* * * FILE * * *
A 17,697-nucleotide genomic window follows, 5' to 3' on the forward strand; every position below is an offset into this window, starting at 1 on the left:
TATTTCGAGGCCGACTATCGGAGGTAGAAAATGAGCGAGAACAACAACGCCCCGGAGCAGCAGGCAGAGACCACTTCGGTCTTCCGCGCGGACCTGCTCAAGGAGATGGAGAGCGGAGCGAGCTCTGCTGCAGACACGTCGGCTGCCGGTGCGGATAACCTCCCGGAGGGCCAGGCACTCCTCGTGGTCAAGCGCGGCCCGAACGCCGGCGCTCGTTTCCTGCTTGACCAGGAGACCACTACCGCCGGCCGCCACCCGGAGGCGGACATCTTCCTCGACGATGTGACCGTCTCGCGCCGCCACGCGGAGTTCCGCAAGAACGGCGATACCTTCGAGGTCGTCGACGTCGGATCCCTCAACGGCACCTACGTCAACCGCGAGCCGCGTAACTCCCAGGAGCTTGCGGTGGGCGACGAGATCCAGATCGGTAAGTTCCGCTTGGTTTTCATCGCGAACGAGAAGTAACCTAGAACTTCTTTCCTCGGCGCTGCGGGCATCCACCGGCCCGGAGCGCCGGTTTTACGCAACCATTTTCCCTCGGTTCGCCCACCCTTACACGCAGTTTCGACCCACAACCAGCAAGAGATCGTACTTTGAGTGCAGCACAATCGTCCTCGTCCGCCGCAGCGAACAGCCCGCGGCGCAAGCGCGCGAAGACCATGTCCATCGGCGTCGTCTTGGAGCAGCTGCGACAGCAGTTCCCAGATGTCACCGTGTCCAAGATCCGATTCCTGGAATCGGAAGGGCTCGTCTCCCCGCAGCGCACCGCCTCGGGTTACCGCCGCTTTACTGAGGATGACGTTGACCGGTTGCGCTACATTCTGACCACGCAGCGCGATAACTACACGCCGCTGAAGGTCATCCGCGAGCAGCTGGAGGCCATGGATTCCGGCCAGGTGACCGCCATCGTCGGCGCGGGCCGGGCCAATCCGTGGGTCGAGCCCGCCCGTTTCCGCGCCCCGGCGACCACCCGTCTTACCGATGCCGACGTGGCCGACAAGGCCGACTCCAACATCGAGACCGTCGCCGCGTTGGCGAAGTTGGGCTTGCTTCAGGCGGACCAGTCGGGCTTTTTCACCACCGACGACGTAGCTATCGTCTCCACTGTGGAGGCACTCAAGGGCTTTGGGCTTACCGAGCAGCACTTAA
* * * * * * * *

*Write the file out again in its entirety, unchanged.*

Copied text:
A 17,697-nucleotide genomic window follows, 5' to 3' on the forward strand; every position below is an offset into this window, starting at 1 on the left:
TATTTCGAGGCCGACTATCGGAGGTAGAAAATGAGCGAGAACAACAACGCCCCGGAGCAGCAGGCAGAGACCACTTCGGTCTTCCGCGCGGACCTGCTCAAGGAGATGGAGAGCGGAGCGAGCTCTGCTGCAGACACGTCGGCTGCCGGTGCGGATAACCTCCCGGAGGGCCAGGCACTCCTCGTGGTCAAGCGCGGCCCGAACGCCGGCGCTCGTTTCCTGCTTGACCAGGAGACCACTACCGCCGGCCGCCACCCGGAGGCGGACATCTTCCTCGACGATGTGACCGTCTCGCGCCGCCACGCGGAGTTCCGCAAGAACGGCGATACCTTCGAGGTCGTCGACGTCGGATCCCTCAACGGCACCTACGTCAACCGCGAGCCGCGTAACTCCCAGGAGCTTGCGGTGGGCGACGAGATCCAGATCGGTAAGTTCCGCTTGGTTTTCATCGCGAACGAGAAGTAACCTAGAACTTCTTTCCTCGGCGCTGCGGGCATCCACCGGCCCGGAGCGCCGGTTTTACGCAACCATTTTCCCTCGGTTCGCCCACCCTTACACGCAGTTTCGACCCACAACCAGCAAGAGATCGTACTTTGAGTGCAGCACAATCGTCCTCGTCCGCCGCAGCGAACAGCCCGCGGCGCAAGCGCGCGAAGACCATGTCCATCGGCGTCGTCTTGGAGCAGCTGCGACAGCAGTTCCCAGATGTCACCGTGTCCAAGATCCGATTCCTGGAATCGGAAGGGCTCGTCTCCCCGCAGCGCACCGCCTCGGGTTACCGCCGCTTTACTGAGGATGACGTTGACCGGTTGCGCTACATTCTGACCACGCAGCGCGATAACTACACGCCGCTGAAGGTCATCCGCGAGCAGCTGGAGGCCATGGATTCCGGCCAGGTGACCGCCATCGTCGGCGCGGGCCGGGCCAATCCGTGGGTCGAGCCCGCCCGTTTCCGCGCCCCGGCGACCACCCGTCTTACCGATGCCGACGTGGCCGACAAGGCCGACTCCAACATCGAGACCGTCGCCGCGTTGGCGAAGTTGGGCTTGCTTCAGGCGGACCAGTCGGGCTTTTTCACCACCGACGACGTAGCTATCGTCTCCACTGTGGAGGCACTCAAGGGCTTTGGGCTTACCGAGCAGCACTTAA